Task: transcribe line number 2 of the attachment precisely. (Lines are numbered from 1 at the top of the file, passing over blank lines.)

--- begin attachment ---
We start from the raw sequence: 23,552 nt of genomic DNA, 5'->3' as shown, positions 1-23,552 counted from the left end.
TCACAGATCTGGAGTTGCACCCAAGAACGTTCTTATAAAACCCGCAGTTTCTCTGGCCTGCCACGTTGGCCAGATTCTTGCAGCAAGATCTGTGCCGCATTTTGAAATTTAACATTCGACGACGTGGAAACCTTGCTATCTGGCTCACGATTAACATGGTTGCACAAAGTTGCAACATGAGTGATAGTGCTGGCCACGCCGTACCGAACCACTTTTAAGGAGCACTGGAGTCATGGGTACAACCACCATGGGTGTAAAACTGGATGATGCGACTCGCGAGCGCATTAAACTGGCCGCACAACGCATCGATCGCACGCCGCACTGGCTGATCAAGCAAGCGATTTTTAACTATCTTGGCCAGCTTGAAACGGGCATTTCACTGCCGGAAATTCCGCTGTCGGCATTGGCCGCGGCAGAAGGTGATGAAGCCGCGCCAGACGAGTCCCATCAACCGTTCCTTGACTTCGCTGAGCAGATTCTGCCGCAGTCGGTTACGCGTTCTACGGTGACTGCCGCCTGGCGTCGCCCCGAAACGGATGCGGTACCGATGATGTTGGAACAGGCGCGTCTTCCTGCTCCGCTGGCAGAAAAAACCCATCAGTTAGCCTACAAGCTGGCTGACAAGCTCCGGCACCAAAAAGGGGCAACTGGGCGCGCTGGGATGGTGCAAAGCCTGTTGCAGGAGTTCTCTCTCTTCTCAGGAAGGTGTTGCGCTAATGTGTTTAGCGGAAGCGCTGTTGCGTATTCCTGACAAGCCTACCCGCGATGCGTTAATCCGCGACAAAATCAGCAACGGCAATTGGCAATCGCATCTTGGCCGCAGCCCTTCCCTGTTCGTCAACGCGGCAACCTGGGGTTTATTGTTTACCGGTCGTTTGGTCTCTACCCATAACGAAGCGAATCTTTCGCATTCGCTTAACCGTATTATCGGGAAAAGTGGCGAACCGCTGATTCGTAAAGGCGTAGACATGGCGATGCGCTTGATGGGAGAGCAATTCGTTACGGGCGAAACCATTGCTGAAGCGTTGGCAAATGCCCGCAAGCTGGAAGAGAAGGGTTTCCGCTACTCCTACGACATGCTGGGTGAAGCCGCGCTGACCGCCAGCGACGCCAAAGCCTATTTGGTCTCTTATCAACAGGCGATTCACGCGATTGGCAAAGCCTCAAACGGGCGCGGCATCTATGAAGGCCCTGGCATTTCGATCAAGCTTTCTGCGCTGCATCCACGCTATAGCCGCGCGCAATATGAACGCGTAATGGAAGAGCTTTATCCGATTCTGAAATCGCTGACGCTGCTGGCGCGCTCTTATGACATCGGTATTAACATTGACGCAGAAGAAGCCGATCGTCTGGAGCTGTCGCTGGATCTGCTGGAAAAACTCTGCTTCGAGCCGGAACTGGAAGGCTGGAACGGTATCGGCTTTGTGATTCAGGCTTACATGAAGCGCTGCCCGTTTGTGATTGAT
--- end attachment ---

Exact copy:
TCACAGATCTGGAGTTGCACCCAAGAACGTTCTTATAAAACCCGCAGTTTCTCTGGCCTGCCACGTTGGCCAGATTCTTGCAGCAAGATCTGTGCCGCATTTTGAAATTTAACATTCGACGACGTGGAAACCTTGCTATCTGGCTCACGATTAACATGGTTGCACAAAGTTGCAACATGAGTGATAGTGCTGGCCACGCCGTACCGAACCACTTTTAAGGAGCACTGGAGTCATGGGTACAACCACCATGGGTGTAAAACTGGATGATGCGACTCGCGAGCGCATTAAACTGGCCGCACAACGCATCGATCGCACGCCGCACTGGCTGATCAAGCAAGCGATTTTTAACTATCTTGGCCAGCTTGAAACGGGCATTTCACTGCCGGAAATTCCGCTGTCGGCATTGGCCGCGGCAGAAGGTGATGAAGCCGCGCCAGACGAGTCCCATCAACCGTTCCTTGACTTCGCTGAGCAGATTCTGCCGCAGTCGGTTACGCGTTCTACGGTGACTGCCGCCTGGCGTCGCCCCGAAACGGATGCGGTACCGATGATGTTGGAACAGGCGCGTCTTCCTGCTCCGCTGGCAGAAAAAACCCATCAGTTAGCCTACAAGCTGGCTGACAAGCTCCGGCACCAAAAAGGGGCAACTGGGCGCGCTGGGATGGTGCAAAGCCTGTTGCAGGAGTTCTCTCTCTTCTCAGGAAGGTGTTGCGCTAATGTGTTTAGCGGAAGCGCTGTTGCGTATTCCTGACAAGCCTACCCGCGATGCGTTAATCCGCGACAAAATCAGCAACGGCAATTGGCAATCGCATCTTGGCCGCAGCCCTTCCCTGTTCGTCAACGCGGCAACCTGGGGTTTATTGTTTACCGGTCGTTTGGTCTCTACCCATAACGAAGCGAATCTTTCGCATTCGCTTAACCGTATTATCGGGAAAAGTGGCGAACCGCTGATTCGTAAAGGCGTAGACATGGCGATGCGCTTGATGGGAGAGCAATTCGTTACGGGCGAAACCATTGCTGAAGCGTTGGCAAATGCCCGCAAGCTGGAAGAGAAGGGTTTCCGCTACTCCTACGACATGCTGGGTGAAGCCGCGCTGACCGCCAGCGACGCCAAAGCCTATTTGGTCTCTTATCAACAGGCGATTCACGCGATTGGCAAAGCCTCAAACGGGCGCGGCATCTATGAAGGCCCTGGCATTTCGATCAAGCTTTCTGCGCTGCATCCACGCTATAGCCGCGCGCAATATGAACGCGTAATGGAAGAGCTTTATCCGATTCTGAAATCGCTGACGCTGCTGGCGCGCTCTTATGACATCGGTATTAACATTGACGCAGAAGAAGCCGATCGTCTGGAGCTGTCGCTGGATCTGCTGGAAAAACTCTGCTTCGAGCCGGAACTGGAAGGCTGGAACGGTATCGGCTTTGTGATTCAGGCTTACATGAAGCGCTGCCCGTTTGTGATTGAT